Currently most actors are visibly torsion engines (two separate arms and in between a hole in front for the projectile). However, the current oxybeles is the exception: it's a non-torsion crossbow, basically a large gastraphetes, which is fine, because this was the commonest type in the 4th C BC; they were no longer used from the 3rd C BC onwards, though. So if you intend to remake something, a torsion oxybeles of the same size as the current crossbow oxybeles would be nice to have (but also keep the current one).

Edited by Nescio
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1 hour ago, Nescio said:

all siege engines are uncapturable; they require specialists to operate and killing the crew makes them useless

Appian, The Illyrian Wars 4: "[18] The transalpine Iapydes, a strong and savage tribe, drove back the Romans twice within the space of about twenty years, overran Aquileia, and plundered the Roman colony of Tergestus. When Augustus advanced against them by a steep and rugged road, note they made it still harder for him by felling trees. As he advanced farther they took refuge in another forest, where they lay in ambush for the approaching foe. Augustus, who was always suspecting something of this kind, sent forces to occupy certain ridges which flanked both sides of his advance through the flat country and the fallen timber. The Iapydes darted out from their ambush and wounded many of the soldiers, but the greater part of their own forces were killed by the Romans who fell upon them from the heights above. The remainder again took refuge in the thickets, abandoning their town, the name of which was Terponus. Augustus took this town, but did not burn it, hoping that they also would give themselves up, and they did so.

[19] Thence he advanced to another place called Metulus, which is the chief town of the Iapydes. It is situated on a heavily timbered mountain, on two ridges with a narrow valley between them. Here were about 3,000 warlike and well-armed youth, who easily beat off the Romans who surrounded their walls.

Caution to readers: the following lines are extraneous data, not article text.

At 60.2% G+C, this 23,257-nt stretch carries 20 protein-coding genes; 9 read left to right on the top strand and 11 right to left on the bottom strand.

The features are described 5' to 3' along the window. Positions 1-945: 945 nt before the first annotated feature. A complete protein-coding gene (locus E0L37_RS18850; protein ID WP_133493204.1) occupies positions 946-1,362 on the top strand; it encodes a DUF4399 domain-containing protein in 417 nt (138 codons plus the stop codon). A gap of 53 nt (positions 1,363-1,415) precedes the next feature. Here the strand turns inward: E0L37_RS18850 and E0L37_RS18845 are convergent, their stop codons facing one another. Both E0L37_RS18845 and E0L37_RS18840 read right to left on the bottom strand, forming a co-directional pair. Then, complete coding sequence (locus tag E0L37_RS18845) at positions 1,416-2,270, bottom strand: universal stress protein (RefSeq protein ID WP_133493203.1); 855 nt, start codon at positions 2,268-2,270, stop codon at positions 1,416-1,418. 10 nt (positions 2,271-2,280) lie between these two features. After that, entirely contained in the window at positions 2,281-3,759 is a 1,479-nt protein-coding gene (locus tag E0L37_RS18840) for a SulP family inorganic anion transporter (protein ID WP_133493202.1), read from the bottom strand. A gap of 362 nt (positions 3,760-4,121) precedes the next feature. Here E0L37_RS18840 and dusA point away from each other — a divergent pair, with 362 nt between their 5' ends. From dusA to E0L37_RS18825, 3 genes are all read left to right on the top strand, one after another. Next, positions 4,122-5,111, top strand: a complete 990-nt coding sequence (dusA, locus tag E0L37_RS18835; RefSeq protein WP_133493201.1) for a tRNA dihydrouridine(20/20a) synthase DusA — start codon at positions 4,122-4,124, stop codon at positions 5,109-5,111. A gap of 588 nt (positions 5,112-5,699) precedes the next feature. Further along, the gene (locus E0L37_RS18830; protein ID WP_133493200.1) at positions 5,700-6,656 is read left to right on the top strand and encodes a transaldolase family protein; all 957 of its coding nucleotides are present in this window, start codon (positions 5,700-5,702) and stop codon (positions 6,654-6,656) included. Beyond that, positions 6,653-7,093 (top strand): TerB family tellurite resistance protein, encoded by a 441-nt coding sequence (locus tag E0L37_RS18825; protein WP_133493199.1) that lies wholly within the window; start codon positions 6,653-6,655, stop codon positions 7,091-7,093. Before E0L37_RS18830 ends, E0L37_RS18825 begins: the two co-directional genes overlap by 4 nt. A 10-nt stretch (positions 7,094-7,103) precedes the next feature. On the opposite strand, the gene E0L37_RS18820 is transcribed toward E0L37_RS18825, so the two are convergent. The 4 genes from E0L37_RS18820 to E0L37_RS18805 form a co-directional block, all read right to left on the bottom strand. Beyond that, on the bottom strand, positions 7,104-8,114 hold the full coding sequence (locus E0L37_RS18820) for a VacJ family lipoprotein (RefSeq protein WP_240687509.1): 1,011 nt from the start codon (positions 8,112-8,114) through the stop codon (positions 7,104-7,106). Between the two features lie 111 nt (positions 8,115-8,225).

The latter raised a mound. The Metulians interrupted the work by assaults by day and by night, and harassed the soldiers from the walls with engines which they had obtained from the war which Decimus Brutus had waged there with [Marc] Antony and Augustus. When their wall began to crumble they built another inside, abandoned the ruined one, and took shelter behind the other.

The Romans captured the abandoned one and burned it. Against the new fortification they raised two mounds and from these threw four bridges to the top of the wall. Then, in order to distract their attention, Augustus sent a part of his force around to the rear of the town and ordered the others to dash across the bridges to the walls. He ascended to the top of a high tower to see the result."


https://en.wikipedia.org/wiki/Iapydes

Edited by Genava55
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4 minutes ago, Nescio said:
  • all siege engines are uncapturable; they require specialists to operate and killing the crew makes them useless
  • remove splash damage
  • bolt-shooters are expensive, accurate, very long range, pure pierce damage weapons very effective against soldiers, but not against structures